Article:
One stark reality of climate change is drought. It is deadly and history reminds us that it annihilated powerful civilizations including: Akkadian, Moche, Tiwaniku, Mayan, and Pueblo peoples.

Without fresh water all life perishes.

Australia is beginning its eleventh year of drought. Water rationing at homes and at businesses is a reality. The government has given each household waterproof timer’s and recommends four-minute showers.

Drought is not just wreaking havoc on the land down under. Northern China and inner Mongolia are entering their fifth year of drought and last summer five million people were without water and 20 million acres of croplands failed.

Fresh water for farming and hydroelectric power is also being used as a geopolitical tool, and by some accounts benefiting the Taliban in Afghanistan. India is using water from two Afghan rivers that flow into the volatile Pakistan border region, where water shortages have been implicated in fueling local insurgencies. Pakistan is insisting that India is using water as a weapon against them. 

Drought has significantly cut the flow of fresh water into the dam, which feeds three hydroelectric plants that supply 73 percent of Venezuela’s electricity. Currently, Venezuelans are faced with rolling four-hour blackouts every other day as the oil-rich country endeavors to contend with less fresh water.

California is entering its fourth year of drought. Tree rings from the ancient bristle cone pines living at almost 11,000 feet above sea level on the White Mountains in east-central California tell climate scientists that California is coming out of the third- or fourth-wettest century in the past 4,000 years. 

California is currently floating an $11-billion bond to secure fresh water for over 38 million denizens, the eighth mightiest economy on the globe and the most intensive agriculture system on the face of the Earth. By 2050 the state is projected to have a population of 55 million people.

California receives about 90 percent of its freshwater from the accumulated snowfall long the Sierra Nevada’s. The melt waters feed the Sacramento-San Joaquin Delta, the largest estuary in the west. Ecologically, it is comparable in its magnificence and beauty to the Florida Everglades.

The delta is a major Pacific flyway providing crucial habitat twice a year to millions of migratory birds. And two thirds of California’s remaining salmon pass through the delta in addition to being home for hundreds of native species of aquatic plants and animals.

The delta is the hub of California’s drinking and agriculture water. Also, over a half a million people live and work close by, and since the 2000 census, the population of towns and cities has grown by a whopping 18 percent.

The Los Angeles basin extends from San Diego to Santa Barbara and spread out over 467 square miles and it’s home to about 18 million people. One stop-gap-measure that so far has helped reduce urban water consumption has been to raise the water usage rates. Increasing rates almost 40 percent has saved over 37.7 billion gallons of water since July 2007.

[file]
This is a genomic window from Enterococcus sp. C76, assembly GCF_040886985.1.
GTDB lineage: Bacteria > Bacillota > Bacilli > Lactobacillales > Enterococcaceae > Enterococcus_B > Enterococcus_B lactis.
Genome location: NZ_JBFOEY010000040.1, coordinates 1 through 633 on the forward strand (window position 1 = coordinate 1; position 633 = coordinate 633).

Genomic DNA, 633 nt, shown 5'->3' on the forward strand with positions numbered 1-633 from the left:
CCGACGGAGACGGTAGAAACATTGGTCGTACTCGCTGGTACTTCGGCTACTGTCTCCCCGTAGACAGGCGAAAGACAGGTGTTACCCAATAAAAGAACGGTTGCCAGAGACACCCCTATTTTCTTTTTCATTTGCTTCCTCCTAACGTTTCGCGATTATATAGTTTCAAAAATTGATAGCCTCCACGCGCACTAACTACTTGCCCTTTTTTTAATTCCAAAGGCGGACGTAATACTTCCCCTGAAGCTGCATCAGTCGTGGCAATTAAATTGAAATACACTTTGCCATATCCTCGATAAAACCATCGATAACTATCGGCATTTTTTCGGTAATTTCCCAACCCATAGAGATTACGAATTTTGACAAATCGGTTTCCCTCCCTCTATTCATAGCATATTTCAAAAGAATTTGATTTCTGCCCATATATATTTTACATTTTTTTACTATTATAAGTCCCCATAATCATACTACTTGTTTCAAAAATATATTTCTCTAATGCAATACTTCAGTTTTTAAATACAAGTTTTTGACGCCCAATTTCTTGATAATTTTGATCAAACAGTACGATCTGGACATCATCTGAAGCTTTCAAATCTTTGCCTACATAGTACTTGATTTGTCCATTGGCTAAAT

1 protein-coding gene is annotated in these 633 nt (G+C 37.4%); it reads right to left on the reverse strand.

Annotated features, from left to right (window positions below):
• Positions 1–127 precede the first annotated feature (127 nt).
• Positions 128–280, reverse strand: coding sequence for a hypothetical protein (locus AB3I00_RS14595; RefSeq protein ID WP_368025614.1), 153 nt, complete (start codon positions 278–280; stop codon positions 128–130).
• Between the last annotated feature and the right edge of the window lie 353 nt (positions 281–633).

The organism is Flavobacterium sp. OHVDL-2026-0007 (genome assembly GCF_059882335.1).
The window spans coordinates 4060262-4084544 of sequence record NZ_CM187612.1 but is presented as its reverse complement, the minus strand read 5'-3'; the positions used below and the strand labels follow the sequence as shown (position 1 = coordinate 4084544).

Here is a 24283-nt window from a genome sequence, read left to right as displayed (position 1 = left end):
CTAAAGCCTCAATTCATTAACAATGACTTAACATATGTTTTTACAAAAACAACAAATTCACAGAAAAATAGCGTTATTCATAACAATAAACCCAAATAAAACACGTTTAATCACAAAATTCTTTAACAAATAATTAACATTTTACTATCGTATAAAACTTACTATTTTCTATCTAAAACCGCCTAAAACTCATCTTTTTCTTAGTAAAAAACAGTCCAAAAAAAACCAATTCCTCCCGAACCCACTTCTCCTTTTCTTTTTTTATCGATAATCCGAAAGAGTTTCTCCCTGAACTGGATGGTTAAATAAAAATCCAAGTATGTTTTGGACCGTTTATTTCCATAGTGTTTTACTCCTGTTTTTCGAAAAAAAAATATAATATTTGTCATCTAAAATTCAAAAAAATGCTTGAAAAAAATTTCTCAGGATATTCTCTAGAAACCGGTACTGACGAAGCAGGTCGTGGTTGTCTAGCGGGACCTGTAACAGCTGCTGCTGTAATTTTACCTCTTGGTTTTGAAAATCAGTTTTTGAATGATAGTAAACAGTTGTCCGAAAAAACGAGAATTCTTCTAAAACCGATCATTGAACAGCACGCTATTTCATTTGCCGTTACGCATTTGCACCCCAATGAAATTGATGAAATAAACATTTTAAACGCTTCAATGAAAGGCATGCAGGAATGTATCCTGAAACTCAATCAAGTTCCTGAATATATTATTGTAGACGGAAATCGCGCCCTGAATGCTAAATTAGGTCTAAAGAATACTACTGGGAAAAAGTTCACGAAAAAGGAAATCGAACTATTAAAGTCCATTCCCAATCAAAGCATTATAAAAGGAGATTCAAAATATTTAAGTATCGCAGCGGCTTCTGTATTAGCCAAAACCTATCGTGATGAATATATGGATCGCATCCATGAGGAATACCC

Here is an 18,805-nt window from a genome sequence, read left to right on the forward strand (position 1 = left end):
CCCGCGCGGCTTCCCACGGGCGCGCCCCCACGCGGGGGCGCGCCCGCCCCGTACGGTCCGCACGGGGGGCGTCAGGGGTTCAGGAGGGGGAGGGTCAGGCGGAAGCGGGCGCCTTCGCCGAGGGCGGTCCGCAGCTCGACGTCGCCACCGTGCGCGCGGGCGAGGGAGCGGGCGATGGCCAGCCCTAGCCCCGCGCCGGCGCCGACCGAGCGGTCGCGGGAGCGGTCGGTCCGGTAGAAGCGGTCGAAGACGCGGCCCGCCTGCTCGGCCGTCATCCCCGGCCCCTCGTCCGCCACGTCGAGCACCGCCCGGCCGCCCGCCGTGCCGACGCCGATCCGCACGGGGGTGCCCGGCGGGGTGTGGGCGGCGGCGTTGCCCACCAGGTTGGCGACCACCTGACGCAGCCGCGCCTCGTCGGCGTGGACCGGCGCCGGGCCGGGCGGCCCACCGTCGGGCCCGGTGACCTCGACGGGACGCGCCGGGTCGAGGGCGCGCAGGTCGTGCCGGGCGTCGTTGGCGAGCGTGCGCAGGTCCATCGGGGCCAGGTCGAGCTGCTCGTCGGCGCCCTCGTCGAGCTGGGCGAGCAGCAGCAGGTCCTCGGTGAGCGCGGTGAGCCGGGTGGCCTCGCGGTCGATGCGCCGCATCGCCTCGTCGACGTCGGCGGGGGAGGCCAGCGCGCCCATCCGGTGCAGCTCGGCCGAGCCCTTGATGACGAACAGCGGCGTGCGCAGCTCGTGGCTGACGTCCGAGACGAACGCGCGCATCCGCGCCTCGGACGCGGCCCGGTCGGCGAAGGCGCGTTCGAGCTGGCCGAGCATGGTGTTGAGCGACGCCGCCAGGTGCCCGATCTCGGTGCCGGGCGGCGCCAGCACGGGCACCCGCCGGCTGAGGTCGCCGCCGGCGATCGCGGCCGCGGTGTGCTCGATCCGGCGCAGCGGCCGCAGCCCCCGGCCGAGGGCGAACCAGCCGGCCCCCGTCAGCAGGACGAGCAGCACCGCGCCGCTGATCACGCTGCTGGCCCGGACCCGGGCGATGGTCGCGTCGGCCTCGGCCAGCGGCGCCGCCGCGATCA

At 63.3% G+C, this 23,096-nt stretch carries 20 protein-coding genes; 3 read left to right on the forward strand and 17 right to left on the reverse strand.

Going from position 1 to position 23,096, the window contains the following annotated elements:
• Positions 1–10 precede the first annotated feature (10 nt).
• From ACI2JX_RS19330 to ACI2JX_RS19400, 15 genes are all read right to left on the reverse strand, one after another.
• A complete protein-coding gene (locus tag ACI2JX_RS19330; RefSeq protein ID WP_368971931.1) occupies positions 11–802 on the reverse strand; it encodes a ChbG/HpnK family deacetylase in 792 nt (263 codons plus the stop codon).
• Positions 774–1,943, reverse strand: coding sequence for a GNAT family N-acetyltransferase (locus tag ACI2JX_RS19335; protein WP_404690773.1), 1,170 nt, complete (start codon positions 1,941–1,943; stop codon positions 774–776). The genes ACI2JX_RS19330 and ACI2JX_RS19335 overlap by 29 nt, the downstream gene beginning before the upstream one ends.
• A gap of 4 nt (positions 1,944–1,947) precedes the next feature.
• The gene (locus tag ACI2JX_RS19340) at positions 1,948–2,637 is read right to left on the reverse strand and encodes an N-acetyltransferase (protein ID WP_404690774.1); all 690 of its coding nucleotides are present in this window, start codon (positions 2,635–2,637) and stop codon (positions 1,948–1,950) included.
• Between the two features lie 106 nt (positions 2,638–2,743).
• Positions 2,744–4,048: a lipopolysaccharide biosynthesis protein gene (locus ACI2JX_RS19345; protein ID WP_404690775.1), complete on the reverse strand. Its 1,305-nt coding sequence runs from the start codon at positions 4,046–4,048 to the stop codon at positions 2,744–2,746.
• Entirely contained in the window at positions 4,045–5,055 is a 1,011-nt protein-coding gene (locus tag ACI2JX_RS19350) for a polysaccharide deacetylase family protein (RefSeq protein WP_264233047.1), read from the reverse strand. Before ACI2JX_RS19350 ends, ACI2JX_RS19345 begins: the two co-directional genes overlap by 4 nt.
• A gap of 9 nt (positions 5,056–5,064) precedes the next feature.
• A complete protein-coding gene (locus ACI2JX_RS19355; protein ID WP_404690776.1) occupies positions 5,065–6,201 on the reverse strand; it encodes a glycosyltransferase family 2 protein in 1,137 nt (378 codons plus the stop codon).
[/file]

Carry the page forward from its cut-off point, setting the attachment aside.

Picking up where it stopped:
Agriculture in California contributes over $37 billion annually to the state’s economy. Drought forced the tap to be shut off this past summer and over $3 billion in produce did not make the marketplace.

For every problem there are at least three solutions.

Farmers are turning to technology to help guide them through these dry times. Micro sensors in the field and drip irrigation, which feeds water directly to the root zone, are connected to telephones allowing farmers to get real-time information and immediately adjust water usage.

Since 2003 Californian farmers have invested over $1.5 billion in new irrigation. Some farmers have switched from water-spending crops like cotton, rice, sugar beets and alfalfa to seasonal vegetables, fruits, wine grapes and nuts that use far less water.

Other farmers are looking to safflower, a water-smart plant that sends its roots down as deep as 10 feet in search of water and nutrients out of reach of other annual plants. Safflower produces seeds, which make oil used in cooking and in salad dressings.

Interestingly, crop scientists have shown farmers that by cutting back on water, or dry farming, for navel oranges and pistachios they are able to produce sweeter, denser, crisper and higher-market value fruit and nuts.

California wineries are also changing with the times, seizing golden opportunities to save water and make money, entering into organic and eco-friendly wines.

Fetzer Vineyards in Mendocino County reduced water usage by 24 percent or 6.6 million gallons by installing drip irrigation. They use steam sterilization instead of hot water at their bottling facility, and all wastewater is recycled using a natural system of ponds and aquatic plants. In addition, Fetzer Vineyards does not use synthetic pesticides or chemical fertilizers derived from petro-chemicals. They have reduced their footprint equivalent to planting 70,000, 10-year-old Eucalyptus trees.

At the end of the day, if each of us lend a helping hand, both at home and at work, and conserve water, we can obviate businessman and inventor Benjamin Franklin’s warning “When the well is dry, we know the worth of water.”


Dr. Reese Halter is a biologist at California Lutheran University and founder of the international conservation institute Global Forest Science. His most recent book is “The Incomparable Honeybee and the Economics of Pollination,” Rocky Mountain Books. Contact him through

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